This is a short case study for an informal, do-it-yourself cryptography system. The goal is to be able to secure variable amounts of information without much effort or cost.
I decided to use TrueCrypt because it was free, open source, and popular. I found myself leaning towards the argument that open source software is more likely to be defect-free, and thus in this case, more secure.
TrueCrypt is relatively flexible in terms of applying a password when encrypting files. In addition to having a password, you can also apply one or more "keyfiles". A keyfile can be any file on your computer. TrueCrypt can also generate these keyfiles and place extremely random data inside them.
Keyfiles mitigate the risk of an adversary obtaining your password through malware, social engineering, or brute force.
To make the keyfile system more viable, I got a USB drive with a readonly hardware switch. This protects against a scenario where malware is on a machine of interest, and it's programmed to delete data, particularly on a USB drive. It's relatively important that the drive not be infected and that the keys not ever be deleted. Even with this protection, I would recommend making additional local backups of the keys.
I considered getting a USB drive that was engineered to be extremely durable. These devices can withstand heavy environmental shock (e.g. water submersion or physical impact to the device). In the end, I decided the biggest risk was not that, but rather malware.
TrueCrypt has a built-in tool which allows you to generate keyfiles, and it's very easy to use. Unfortunately, there doesn't currently appear to be a TrueCrypt tool for bulk keyfile creation; you have to make them one at a time. This was a slight problem for me because I had decided to increase the level of security for this keyfile system. Specifically, I wanted to mitigate against the risk the USB drive (or its contents) would be obtained by an adversary. The solution, in my eyes, was simply inverting the classic needle-in-the-haystack problem so that it was in my favor. Instead of having, say, one keyfile, or even 100 keyfiles, why not have one billion or more keyfiles, where you are the only one who knows which keyfile sequence works? (A TrueCrypt-generated keyfile, or one made to look like it, is only 64 bytes, so you can certainly make a lot of them.)
The following code generates keyfiles that are similar to what TrueCrypt will make. The disadvantage is the keyfile content is surely not as random, and I also didn't hire a cryptologist to consult me while writing this code in LINQPad. (If you were concerned and motivated enough, TrueCrypt is open source, so you could simply port all or some of their keyfile generation code.) The advantage is that it generates a lot of them real fast. You will probably want to add some "salt" to this code to make it more unique and harder to reverse engineer. A very simple modification you could start with is changing the random seed to something else.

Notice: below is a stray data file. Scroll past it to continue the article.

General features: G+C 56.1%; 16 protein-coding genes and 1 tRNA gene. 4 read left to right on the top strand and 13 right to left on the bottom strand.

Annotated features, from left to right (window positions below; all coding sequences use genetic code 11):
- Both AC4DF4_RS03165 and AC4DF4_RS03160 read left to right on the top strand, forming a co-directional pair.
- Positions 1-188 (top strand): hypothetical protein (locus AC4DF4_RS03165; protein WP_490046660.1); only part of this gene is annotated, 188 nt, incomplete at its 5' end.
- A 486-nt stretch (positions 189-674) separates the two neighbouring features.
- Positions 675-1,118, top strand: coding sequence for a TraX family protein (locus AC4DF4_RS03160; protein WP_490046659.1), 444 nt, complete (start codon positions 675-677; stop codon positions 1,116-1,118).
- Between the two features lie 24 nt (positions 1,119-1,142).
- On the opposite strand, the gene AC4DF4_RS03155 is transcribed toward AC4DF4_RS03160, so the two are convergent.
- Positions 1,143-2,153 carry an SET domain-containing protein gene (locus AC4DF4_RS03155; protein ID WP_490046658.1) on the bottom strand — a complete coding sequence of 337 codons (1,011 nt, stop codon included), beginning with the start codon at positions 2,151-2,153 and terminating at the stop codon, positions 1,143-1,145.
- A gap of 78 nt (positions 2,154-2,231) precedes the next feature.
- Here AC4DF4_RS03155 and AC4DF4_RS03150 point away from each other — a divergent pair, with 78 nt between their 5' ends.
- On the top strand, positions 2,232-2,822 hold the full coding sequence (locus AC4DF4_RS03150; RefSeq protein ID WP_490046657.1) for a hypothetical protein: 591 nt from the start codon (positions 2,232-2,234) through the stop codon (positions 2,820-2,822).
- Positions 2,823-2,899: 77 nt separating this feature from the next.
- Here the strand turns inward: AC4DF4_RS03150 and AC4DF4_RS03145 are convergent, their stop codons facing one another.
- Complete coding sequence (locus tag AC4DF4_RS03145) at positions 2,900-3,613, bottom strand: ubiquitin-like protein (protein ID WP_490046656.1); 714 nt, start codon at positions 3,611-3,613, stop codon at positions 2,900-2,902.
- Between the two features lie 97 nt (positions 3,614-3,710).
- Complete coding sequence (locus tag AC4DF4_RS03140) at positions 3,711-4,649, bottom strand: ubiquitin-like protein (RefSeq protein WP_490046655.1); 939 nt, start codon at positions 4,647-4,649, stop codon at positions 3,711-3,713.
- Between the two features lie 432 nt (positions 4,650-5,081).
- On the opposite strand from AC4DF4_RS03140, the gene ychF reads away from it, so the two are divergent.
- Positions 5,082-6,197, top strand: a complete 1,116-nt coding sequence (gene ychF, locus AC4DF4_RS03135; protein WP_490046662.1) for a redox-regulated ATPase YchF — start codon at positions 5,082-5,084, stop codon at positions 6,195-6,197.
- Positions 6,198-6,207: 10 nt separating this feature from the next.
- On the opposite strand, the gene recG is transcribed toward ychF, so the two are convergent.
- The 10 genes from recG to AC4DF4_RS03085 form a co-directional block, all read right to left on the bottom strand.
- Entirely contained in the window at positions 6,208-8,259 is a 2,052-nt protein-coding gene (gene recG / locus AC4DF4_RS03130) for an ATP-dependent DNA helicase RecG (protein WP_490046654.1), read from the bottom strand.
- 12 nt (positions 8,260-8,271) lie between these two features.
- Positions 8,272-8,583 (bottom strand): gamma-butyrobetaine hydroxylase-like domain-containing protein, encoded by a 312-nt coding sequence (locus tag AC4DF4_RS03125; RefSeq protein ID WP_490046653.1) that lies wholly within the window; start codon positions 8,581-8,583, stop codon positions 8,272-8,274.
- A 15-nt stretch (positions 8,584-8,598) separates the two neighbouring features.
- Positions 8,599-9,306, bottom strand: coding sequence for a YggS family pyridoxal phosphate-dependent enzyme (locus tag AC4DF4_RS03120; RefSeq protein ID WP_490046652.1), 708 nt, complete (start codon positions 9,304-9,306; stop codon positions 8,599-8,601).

const int NumKeys = 10;
const int NumBytesPerKey = 64;
const string KeysFolder = @"C:\Users\Alexander\Keys\";
const string KeyExtension = @".key";
int RandomSeed = DateTime.Now.Millisecond;
var random = new Random(RandomSeed);
for(int keyIdx = 0; keyIdx < NumKeys; ++keyIdx)
const int NumInts = NumBytesPerKey / sizeof(int);
ICollection<byte> byteSequence = new List<byte>();
for(int intIdx = 0; intIdx < NumInts; ++intIdx)
int val = random.Next(int.MinValue, int.MaxValue);
byte bytes = BitConverter.GetBytes(val);
foreach(byte b in bytes)
KeysFolder + "key " + keyIdx.ToString() + KeyExtension,
While I was at it, I decided to slap on a few finishing touches to the generated keyfiles. I wanted them all to look the same; to all look like hay, if you will.
const string DirectoryToProcess = @"C:\Users\Alexander\Keys\";
DateTime timestamp = DateTime.Now;
foreach(string directory in Directory.GetDirectories(DirectoryToProcess))
var directoryInfo = new DirectoryInfo(directory);
directoryInfo.Attributes &= ~FileAttributes.ReadOnly;
directoryInfo.Attributes |= FileAttributes.ReadOnly;
foreach(string filePath in
Directory.GetFiles(DirectoryToProcess, "*.*", System.IO.SearchOption.AllDirectories))
File.SetAttributes(filePath, File.GetAttributes(filePath) & ~FileAttributes.ReadOnly);
File.SetAttributes(filePath, File.GetAttributes(filePath) | FileAttributes.ReadOnly);
Finally, to permanently delete copies of the keyfiles that are, for instance, on your local hard drive, delete all of them, empty the recycle bin, and then run the following command from the command line, where YourDrive should be replaced with the drive of interest. (Note that this is for a Windows environment; there are similar utilities in other operating systems.)
For example, if you wanted to apply this to your C drive, the command would be:
Points of Interest
Can a highly skilled adversary still determine which keyfiles are being used, perhaps with some cutting-edge equipment that can tell which 1s and 0s on the USB drive have been read most recently? I have no idea, but I'm guessing the answer could be yes. However, addressing that is definitely beyond the scope of this post.
So what are some possible weaknesses for this system? I'm interested in hearing what they might be and how one might go about addressing them.